Updated from 10:32 a.m. EDT
were climbing Thursday after the security-software maker forecast a larger-than-expected jump in earnings and operating margins in 2005, although revenue guidance fell short of analyst estimates.
The bottom-line number and improving margins won out as the big story as investors pushed the stock as high as $18.11 intraday. Shares were recently up 99 cents, or 5.9%, at $17.74.
Despite the company's bullish tone and surprise earnings outlook, Network Associates is still going to have to overcome some skepticism on Wall Street in the aftermath of a rash of financial restatements dating back to 1998, as well as some disappointments in the past couple of years.
"The biggest challenge facing shares of NET is management's credibility," Piper Jaffray senior analyst Gene Munster wrote in a brief note on the company's analyst day. But Munster, who has a market perform rating on Network Associates, is becoming more positive on the name because its end markets are improving and visibility has increased as a result of its sale of its underperforming Sniffer business.
"Given that the current valuation of NET, excluding cash, is 11 times next year's number, we believe the risk-reward favors giving management another chance at righting the business," Munster added. (His firm hasn't done any banking with Network Associates.)
At its analyst day in New York, Santa Clara, Calif.-based Network Associates said that it expects 2005 earnings of 98 cents a share on revenue ranging from $775 million to $805 million. Network Associates also projected it will achieve 25% operating margins by the second quarter of 2005 and for the full year.
The earnings number represents an approximately twofold increase from the company's 2004 estimate of 47 cents a share. It also shoots far beyond the 83 cents a share forecast by analysts for 2005 and even surpasses the highest analyst estimate of 97 cents a share, as gathered by Thomson First Call.
The company's top-line estimate, however, falls short of analysts' $862.9 million revenue projection for 2005 and represents only about 7% growth from the company's $740 million estimate for 2004, excluding revenue from its Sniffer and Magic businesses. The company sold Magic earlier this year and expects to close on its Sniffer sale on June 30.
When asked about that low revenue growth, Network Associates CEO George Samenuk characterized it as a "baseline conservative view."
"Are we satisfied with 7% revenue growth for 2005? No, we aren't satisfied," he added. But Samenuk called it the "most responsible objective" the company can give in June, six months before 2005. Samenuk also noted that the 2005 estimate comes three months earlier than when the company typically offers guidance for the following year.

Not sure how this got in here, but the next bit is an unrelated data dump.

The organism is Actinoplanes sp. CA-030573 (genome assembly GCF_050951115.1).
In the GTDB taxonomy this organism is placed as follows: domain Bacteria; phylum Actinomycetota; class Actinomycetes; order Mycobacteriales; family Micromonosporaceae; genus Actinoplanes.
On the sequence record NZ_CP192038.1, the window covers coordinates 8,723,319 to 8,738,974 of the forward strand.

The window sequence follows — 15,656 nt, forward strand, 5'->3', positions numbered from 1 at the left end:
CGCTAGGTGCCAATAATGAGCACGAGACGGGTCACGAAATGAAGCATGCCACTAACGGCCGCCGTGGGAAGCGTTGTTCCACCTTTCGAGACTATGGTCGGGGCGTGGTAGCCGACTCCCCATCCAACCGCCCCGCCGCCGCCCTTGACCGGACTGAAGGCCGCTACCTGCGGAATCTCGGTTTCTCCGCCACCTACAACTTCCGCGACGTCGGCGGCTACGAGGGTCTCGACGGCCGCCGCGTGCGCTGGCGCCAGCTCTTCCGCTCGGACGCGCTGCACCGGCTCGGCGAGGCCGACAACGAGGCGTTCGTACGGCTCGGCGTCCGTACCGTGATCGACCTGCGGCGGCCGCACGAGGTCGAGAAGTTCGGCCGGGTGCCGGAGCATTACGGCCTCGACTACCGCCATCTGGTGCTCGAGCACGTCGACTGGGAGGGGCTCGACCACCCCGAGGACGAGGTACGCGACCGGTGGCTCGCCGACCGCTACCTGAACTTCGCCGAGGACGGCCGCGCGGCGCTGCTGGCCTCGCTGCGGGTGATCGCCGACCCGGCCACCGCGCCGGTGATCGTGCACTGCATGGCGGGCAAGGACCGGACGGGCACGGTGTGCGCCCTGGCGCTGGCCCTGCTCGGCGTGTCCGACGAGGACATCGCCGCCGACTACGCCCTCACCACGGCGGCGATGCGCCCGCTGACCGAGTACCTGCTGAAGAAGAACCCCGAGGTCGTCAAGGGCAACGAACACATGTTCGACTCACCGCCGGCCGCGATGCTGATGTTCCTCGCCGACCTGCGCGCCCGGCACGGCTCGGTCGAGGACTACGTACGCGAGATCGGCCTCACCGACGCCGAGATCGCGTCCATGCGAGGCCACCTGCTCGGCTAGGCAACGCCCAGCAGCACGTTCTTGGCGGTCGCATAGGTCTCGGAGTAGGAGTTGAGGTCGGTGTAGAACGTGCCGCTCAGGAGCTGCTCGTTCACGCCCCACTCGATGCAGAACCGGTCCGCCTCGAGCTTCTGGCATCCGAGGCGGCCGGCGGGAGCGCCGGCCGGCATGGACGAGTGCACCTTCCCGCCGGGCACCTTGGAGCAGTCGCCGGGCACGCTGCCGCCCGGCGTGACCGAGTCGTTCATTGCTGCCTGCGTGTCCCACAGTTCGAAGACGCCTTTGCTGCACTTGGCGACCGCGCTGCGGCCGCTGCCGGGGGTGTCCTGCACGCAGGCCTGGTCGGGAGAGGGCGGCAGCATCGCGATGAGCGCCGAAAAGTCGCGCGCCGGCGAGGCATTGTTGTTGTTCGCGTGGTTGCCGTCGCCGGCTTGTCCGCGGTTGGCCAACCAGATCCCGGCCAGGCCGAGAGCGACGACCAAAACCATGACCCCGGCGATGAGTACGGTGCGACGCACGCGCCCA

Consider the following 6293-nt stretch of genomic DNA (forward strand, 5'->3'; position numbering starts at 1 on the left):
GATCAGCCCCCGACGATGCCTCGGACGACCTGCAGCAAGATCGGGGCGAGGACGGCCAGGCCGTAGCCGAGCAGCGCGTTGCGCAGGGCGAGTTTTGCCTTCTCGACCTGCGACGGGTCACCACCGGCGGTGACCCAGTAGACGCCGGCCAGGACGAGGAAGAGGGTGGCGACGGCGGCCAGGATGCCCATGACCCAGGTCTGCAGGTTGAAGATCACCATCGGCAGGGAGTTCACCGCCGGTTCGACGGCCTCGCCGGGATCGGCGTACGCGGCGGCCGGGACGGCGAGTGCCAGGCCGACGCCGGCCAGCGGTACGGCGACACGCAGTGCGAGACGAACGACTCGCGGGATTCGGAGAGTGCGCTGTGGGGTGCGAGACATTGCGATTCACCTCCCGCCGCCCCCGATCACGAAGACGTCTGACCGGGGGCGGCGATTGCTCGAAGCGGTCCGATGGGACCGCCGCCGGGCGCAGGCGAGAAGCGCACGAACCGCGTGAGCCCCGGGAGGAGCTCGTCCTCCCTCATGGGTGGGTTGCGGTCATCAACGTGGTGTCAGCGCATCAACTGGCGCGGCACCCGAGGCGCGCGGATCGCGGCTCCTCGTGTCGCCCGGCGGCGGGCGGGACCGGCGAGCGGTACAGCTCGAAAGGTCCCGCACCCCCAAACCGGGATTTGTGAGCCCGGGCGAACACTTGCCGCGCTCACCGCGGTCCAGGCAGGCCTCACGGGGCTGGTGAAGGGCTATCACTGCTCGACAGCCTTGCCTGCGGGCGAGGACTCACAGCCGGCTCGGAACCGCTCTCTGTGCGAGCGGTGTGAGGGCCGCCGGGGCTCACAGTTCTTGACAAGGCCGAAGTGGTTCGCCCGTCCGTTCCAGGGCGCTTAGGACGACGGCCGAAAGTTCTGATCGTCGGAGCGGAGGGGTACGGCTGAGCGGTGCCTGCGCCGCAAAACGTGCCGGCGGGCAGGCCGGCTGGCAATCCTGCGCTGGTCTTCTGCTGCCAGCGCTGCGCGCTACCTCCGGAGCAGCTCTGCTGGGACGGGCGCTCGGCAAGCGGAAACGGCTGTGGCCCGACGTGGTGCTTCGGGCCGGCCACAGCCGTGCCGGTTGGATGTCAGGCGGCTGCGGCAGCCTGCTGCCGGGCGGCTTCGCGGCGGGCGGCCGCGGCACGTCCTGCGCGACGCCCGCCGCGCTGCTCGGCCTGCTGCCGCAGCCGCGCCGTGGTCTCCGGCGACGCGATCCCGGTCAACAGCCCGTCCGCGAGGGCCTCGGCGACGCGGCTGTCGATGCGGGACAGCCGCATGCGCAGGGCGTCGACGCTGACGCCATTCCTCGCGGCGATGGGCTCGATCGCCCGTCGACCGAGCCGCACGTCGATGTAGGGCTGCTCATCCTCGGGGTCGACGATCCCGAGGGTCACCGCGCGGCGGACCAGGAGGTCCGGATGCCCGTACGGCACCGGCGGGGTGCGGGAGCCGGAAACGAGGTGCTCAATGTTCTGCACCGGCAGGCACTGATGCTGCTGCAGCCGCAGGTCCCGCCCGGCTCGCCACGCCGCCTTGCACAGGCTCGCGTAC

Transamerica Investment Management portfolio manager Chris Bonavico, whose firm holds Network Associates shares, believes the company may end up doing better on the top line and described the estimate as conservative.
"I love it. This is the perfect example where Wall Street looks backward and says, 'Hasn't been good, hasn't been good,'" Bonavico said. "The Street was just too negative."
"Now we'll start to see that the business not only has stabilized but will grow in the coming years," added Bonavico, who believes the stock is worth in the low-$20s on a discounted cash flow basis.
The bulk of the earnings improvement projected by Network Associates comes as a result of cost-cutting tied in part to its Magic and Sniffer divestitures. The company expects to reduce pro forma operating expenses by 18% in 2005 and to nearly double its operating margin to 25% in 2005 from 13% in 2004.
Network Associates, which plans to change its name to McAfee, projects its biggest business, enterprise security, will achieve only as much as 5% sales growth in 2005. The company projects consumer security will grow 10% to 15%, small- and medium-sized business sales will grow 5% to 10% and its IntruShield intrusion detection business, the smallest segment, will grow 40%.
In addition to its 2005 outlook, Network Associates said it expects to earn 11 cents a share on $175 million to $185 million in revenue in the third quarter and 21 cents a share on $195 million to $205 million in the fourth quarter. Analyst estimates were calling for third-quarter earnings of 10 cents a share on $193 million in revenue and fourth-quarter earnings of 20 cents a share on $216.4 million in revenue.